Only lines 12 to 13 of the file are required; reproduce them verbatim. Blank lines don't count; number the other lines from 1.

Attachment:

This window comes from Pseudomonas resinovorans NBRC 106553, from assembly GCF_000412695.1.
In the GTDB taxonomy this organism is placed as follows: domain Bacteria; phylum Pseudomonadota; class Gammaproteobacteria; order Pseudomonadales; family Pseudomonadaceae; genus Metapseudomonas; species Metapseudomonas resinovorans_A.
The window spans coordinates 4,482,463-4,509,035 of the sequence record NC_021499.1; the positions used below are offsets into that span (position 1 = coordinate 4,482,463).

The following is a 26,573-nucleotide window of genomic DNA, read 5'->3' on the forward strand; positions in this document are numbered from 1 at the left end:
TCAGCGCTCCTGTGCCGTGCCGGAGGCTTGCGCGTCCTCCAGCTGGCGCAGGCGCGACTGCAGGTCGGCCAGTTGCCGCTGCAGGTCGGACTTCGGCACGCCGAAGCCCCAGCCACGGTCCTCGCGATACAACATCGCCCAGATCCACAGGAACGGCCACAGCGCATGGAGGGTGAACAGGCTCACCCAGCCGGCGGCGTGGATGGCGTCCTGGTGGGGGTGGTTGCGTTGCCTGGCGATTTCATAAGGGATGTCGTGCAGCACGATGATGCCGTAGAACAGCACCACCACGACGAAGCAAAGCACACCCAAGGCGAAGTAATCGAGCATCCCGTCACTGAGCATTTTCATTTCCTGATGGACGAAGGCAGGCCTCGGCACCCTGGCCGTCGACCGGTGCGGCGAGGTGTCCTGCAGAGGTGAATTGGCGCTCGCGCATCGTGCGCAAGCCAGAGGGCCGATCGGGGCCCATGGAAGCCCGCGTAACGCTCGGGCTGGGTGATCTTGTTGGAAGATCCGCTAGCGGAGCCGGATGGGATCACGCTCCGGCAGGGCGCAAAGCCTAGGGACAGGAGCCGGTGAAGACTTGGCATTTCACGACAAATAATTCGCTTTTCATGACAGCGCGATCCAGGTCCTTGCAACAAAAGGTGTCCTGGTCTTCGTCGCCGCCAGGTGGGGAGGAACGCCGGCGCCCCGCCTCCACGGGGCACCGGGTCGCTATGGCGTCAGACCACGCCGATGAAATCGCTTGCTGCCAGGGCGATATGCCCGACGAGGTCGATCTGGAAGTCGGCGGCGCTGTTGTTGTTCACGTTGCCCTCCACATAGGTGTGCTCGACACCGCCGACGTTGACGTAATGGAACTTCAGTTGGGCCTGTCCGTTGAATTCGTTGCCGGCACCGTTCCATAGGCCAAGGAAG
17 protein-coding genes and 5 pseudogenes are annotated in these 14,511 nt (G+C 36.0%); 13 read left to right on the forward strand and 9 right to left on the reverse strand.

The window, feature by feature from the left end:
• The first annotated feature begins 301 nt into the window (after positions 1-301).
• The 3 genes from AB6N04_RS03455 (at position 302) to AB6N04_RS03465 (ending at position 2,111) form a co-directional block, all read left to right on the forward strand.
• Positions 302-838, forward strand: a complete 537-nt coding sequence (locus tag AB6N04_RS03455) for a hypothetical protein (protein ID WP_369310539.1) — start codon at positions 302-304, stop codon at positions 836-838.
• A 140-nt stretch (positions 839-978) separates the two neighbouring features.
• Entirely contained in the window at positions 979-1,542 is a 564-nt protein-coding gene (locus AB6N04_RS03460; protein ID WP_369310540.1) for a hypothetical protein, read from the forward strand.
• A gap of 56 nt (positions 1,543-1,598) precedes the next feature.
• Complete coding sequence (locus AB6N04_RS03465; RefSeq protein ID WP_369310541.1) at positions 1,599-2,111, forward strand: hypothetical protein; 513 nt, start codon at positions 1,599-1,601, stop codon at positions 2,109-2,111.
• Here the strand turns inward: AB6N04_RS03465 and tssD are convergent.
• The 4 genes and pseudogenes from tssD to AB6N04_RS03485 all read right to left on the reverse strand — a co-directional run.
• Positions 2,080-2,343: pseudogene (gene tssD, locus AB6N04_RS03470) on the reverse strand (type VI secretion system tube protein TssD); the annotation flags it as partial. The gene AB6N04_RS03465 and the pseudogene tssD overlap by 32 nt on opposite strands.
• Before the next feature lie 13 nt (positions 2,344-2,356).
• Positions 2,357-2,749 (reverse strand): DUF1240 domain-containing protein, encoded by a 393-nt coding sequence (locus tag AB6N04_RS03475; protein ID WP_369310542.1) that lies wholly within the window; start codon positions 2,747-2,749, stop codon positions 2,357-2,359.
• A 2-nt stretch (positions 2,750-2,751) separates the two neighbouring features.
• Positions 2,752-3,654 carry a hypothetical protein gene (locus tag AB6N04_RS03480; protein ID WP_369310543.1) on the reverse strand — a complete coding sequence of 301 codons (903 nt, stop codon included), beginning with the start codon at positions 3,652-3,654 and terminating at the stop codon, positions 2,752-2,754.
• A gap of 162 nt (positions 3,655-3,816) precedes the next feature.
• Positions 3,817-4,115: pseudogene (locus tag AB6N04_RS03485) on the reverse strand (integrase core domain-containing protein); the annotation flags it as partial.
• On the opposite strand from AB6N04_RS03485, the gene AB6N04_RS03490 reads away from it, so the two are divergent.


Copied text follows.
• Entirely contained in the window at positions 979-1,542 is a 564-nt protein-coding gene (locus AB6N04_RS03460; protein ID WP_369310540.1) for a hypothetical protein, read from the forward strand.
• A gap of 56 nt (positions 1,543-1,598) precedes the next feature.